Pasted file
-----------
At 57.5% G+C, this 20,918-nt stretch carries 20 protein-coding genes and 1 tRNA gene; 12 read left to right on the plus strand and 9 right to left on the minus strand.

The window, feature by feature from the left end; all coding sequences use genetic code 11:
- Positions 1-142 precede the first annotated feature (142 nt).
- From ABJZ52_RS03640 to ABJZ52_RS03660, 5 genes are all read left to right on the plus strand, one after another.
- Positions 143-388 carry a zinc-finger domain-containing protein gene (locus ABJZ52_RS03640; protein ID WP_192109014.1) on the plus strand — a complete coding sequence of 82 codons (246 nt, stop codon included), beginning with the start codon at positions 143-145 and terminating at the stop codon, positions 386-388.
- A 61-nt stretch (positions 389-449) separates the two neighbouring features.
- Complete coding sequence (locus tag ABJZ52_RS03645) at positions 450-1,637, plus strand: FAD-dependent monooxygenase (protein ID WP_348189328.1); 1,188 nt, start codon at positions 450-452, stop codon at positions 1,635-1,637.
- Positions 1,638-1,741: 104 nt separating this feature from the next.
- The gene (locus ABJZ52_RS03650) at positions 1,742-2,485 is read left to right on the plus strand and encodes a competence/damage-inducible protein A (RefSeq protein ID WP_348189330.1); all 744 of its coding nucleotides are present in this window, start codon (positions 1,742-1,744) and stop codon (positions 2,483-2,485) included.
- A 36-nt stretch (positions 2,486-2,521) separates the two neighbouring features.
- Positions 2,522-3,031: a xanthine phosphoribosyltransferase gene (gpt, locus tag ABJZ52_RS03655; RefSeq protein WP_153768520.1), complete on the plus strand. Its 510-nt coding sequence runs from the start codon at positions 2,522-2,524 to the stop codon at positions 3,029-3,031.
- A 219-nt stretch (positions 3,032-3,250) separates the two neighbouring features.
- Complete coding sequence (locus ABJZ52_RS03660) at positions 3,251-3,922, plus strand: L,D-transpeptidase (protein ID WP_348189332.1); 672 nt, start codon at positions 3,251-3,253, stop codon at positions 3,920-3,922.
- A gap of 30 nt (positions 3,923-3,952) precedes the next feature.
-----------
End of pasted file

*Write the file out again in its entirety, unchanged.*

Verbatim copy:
At 57.5% G+C, this 20,918-nt stretch carries 20 protein-coding genes and 1 tRNA gene; 12 read left to right on the plus strand and 9 right to left on the minus strand.

The window, feature by feature from the left end; all coding sequences use genetic code 11:
- Positions 1-142 precede the first annotated feature (142 nt).
- From ABJZ52_RS03640 to ABJZ52_RS03660, 5 genes are all read left to right on the plus strand, one after another.
- Positions 143-388 carry a zinc-finger domain-containing protein gene (locus ABJZ52_RS03640; protein ID WP_192109014.1) on the plus strand — a complete coding sequence of 82 codons (246 nt, stop codon included), beginning with the start codon at positions 143-145 and terminating at the stop codon, positions 386-388.
- A 61-nt stretch (positions 389-449) separates the two neighbouring features.
- Complete coding sequence (locus tag ABJZ52_RS03645) at positions 450-1,637, plus strand: FAD-dependent monooxygenase (protein ID WP_348189328.1); 1,188 nt, start codon at positions 450-452, stop codon at positions 1,635-1,637.
- Positions 1,638-1,741: 104 nt separating this feature from the next.
- The gene (locus ABJZ52_RS03650) at positions 1,742-2,485 is read left to right on the plus strand and encodes a competence/damage-inducible protein A (RefSeq protein ID WP_348189330.1); all 744 of its coding nucleotides are present in this window, start codon (positions 1,742-1,744) and stop codon (positions 2,483-2,485) included.
- A 36-nt stretch (positions 2,486-2,521) separates the two neighbouring features.
- Positions 2,522-3,031: a xanthine phosphoribosyltransferase gene (gpt, locus tag ABJZ52_RS03655; RefSeq protein WP_153768520.1), complete on the plus strand. Its 510-nt coding sequence runs from the start codon at positions 2,522-2,524 to the stop codon at positions 3,029-3,031.
- A 219-nt stretch (positions 3,032-3,250) separates the two neighbouring features.
- Complete coding sequence (locus ABJZ52_RS03660) at positions 3,251-3,922, plus strand: L,D-transpeptidase (protein ID WP_348189332.1); 672 nt, start codon at positions 3,251-3,253, stop codon at positions 3,920-3,922.
- A gap of 30 nt (positions 3,923-3,952) precedes the next feature.